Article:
Kindle vending machines – is this the future? (pictures)
Imagine this: you are in the airport travelling across Atlantic. A perspective of watching movies all trip long is not an option. You find a Kindle vending machine and in seconds unbox a new shiny 5th generation Paperwhite.
Well, it could be 2nd generation Paperwhite, and it could be now, not in ten years (or in a sci-fi novel).
Todd Bishop and Taylor Soper from GeekWire have spotted a Kindle vending machine, “Kindle Kiosk”, at the McCarran International Airport in Las Vegas.
The machine sells Kindle devices, covers and accessories, for the same price as on Amazon website. You can buy a Kindle e-reader charger, but you can also get here the $379 Kindle Fire HDX.
It’s not the first Kindle vending machine around. Amazon started to experiment with them back in November. They were placed in selected airports and shopping malls.
Buy a can of Sprite in one vending machine, and a Kindle just next to it
At that time it was a part of the Kindle Paperwhite marketing campaign, but could Kindle Kiosks really become a part of the shopping experience and not experiment? You buy a can of Sprite in one machine and Kindle smartphone in the one standing next to it – is this possible at all?
Opposite to Apple, Amazon wants to sell content. The more ebooks, movies, apps, or songs users buy the better. Kindle devices are a means to sell content. They are not meant to make profit by themselves.
Amazon doesn’t have a problem with the image of its devices. A vending machine is as good as a website, as long as it sells products and needs to be filled up regularly.
While I can’t imagine iPads or even iPhones 5Cs to be sold via tools like that, Kindle Kiosk nicely fits into the Amazon territory. Instead of getting a Kindle in airport’s duty-free shop, you get in front of it, from a vending machine.
Would you use Kindle Kiosks? To buy a Kindle, or maybe a cover, to protect the device during a flight?
All images and info via GeekWire.
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About Piotr Kowalczyk
An ad man who decided to devote his life to books. A founder of Ebook Friendly, ebook enthusiast, and self-published short story author. He reads mostly on an iPhone, but when it comes to history books, he always picks print.
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A Woman of No Importance:
The Untold Story of the American Spy Who Helped Win World War II
by Sonia Purnell
France was falling. Burned-out cars, once strapped high with treasured possessions, were nosed crazily into ditches. Their beloved cargoes of dolls, clocks, and mirrors lay smashed around them and along mile upon mile of unfriendly road. Their owners, young and old, sprawled across the hot dust, were groaning or already silent. Yet the hordes just kept streaming past them, a never-ending line of hunger and exhaustion too fearful to stop for days on end.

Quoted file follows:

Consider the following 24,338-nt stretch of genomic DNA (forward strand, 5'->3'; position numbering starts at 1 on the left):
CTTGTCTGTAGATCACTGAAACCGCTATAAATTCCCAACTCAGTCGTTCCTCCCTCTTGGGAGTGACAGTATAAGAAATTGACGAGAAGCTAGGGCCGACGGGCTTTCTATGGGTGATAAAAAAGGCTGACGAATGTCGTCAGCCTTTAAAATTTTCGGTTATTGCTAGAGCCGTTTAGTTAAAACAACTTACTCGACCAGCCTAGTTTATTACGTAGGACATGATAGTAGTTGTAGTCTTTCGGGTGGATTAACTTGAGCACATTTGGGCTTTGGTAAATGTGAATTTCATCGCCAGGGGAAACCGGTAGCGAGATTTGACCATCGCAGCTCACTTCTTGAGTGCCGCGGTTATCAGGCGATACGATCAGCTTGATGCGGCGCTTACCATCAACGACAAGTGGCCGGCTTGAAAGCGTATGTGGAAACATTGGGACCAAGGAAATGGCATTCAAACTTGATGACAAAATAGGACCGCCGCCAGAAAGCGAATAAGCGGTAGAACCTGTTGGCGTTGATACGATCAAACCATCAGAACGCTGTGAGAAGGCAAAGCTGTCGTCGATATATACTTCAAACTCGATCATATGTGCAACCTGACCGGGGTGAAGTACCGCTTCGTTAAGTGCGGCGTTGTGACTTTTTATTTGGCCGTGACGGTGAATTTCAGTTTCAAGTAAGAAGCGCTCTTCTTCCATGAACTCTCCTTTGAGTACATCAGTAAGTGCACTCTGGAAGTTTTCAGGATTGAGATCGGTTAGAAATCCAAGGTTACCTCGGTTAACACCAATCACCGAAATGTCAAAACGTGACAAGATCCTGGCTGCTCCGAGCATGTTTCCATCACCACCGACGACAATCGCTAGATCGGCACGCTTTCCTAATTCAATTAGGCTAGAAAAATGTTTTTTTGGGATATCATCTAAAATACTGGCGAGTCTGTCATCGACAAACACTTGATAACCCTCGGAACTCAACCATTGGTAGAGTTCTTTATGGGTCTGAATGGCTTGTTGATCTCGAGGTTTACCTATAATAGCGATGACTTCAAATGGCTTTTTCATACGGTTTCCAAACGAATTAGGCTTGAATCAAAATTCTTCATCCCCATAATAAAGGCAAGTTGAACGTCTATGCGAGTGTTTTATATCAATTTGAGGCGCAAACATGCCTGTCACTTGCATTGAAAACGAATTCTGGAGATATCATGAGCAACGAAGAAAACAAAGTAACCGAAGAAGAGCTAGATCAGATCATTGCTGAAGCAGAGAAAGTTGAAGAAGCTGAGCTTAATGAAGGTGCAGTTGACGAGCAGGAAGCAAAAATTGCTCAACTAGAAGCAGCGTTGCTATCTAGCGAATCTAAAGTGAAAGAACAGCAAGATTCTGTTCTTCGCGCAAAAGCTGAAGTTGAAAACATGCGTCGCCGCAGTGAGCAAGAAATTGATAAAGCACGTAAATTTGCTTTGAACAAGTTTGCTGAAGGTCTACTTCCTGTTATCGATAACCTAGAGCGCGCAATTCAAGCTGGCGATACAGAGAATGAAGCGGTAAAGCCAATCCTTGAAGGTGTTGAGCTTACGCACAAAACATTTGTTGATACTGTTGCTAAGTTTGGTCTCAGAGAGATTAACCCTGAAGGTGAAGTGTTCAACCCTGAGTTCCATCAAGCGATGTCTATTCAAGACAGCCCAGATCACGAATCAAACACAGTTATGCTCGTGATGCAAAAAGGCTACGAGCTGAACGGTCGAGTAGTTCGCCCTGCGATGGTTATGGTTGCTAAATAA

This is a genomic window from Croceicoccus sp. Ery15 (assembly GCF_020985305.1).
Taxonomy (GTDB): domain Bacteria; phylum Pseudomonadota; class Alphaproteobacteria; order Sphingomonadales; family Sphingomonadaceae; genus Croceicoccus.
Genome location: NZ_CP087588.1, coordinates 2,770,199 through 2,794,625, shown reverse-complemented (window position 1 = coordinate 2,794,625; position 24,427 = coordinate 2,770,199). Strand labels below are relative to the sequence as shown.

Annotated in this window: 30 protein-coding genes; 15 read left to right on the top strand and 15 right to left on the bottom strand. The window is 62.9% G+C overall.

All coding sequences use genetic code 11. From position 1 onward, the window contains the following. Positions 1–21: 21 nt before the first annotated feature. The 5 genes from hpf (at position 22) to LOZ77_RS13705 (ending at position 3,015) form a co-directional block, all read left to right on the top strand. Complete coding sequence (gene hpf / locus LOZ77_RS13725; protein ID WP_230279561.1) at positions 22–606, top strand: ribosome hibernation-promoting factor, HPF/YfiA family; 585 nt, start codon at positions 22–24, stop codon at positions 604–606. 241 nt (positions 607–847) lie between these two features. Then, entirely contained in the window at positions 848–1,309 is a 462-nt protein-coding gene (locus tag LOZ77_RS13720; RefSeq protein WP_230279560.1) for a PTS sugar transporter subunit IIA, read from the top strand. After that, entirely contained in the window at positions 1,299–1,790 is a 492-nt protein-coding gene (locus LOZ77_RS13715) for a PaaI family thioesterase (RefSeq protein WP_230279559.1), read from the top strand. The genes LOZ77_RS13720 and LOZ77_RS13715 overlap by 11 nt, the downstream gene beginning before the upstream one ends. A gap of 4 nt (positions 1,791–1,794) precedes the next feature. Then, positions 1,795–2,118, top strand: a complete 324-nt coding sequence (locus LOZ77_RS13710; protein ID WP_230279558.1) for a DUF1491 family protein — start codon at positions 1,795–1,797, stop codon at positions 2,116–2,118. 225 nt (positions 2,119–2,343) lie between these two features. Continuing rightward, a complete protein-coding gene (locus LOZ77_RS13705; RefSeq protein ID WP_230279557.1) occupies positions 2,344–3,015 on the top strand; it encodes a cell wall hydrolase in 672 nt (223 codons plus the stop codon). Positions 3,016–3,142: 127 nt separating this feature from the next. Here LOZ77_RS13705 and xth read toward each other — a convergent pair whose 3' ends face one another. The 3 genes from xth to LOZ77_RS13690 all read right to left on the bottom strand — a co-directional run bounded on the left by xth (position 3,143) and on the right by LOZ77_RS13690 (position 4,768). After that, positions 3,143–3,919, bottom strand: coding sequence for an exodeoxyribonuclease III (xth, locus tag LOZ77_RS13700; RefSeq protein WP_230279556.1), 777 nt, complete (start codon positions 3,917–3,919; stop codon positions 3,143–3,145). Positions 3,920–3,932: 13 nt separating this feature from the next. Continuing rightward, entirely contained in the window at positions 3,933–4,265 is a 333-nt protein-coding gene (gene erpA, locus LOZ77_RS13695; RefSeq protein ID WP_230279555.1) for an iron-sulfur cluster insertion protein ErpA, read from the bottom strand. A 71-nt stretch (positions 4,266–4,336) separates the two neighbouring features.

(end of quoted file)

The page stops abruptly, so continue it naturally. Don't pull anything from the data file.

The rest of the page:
Ten million women, children, and old men were on the move, all fleeing Hitler’s tanks pouring across the border from the east and the north. Entire cities had uprooted themselves in a futile bid to escape the Nazi blitzkrieg that threatened to engulf them. The fevered talk was of German soldiers stripped to the waist in jubilation at the ease of their conquest. The air was thick with smoke and the stench of the dead. The babies had no milk, and the aged fell where they stood. The horses drawing overladen old farm carts sagged and snarled in their sweat-drenched agony. The French heat wave of May 1940 was witness to this, the largest refugee exodus of all time.
Day after day a solitary moving vehicle weaved its way through the crowd with a striking young woman at the wheel. Private Virginia Hall often ran low on fuel and medicines but still pressed on in her French army ambulance toward the advancing enemy. She persevered even when the German Stukas came screaming down to drop 110-pound bombs onto the convoys all around her, torching the cars and cratering the roads. Even when fighter planes swept over the treetops to machine-gun the ditches where women and children were trying to take cover from the carnage. Even though French soldiers were deserting their units, abandoning their weapons, and running away, some in their tanks. Even when her left hip was shot with pain from continually pressing down on the clutch with her prosthetic foot.
325 words read…
+ Kindle + Print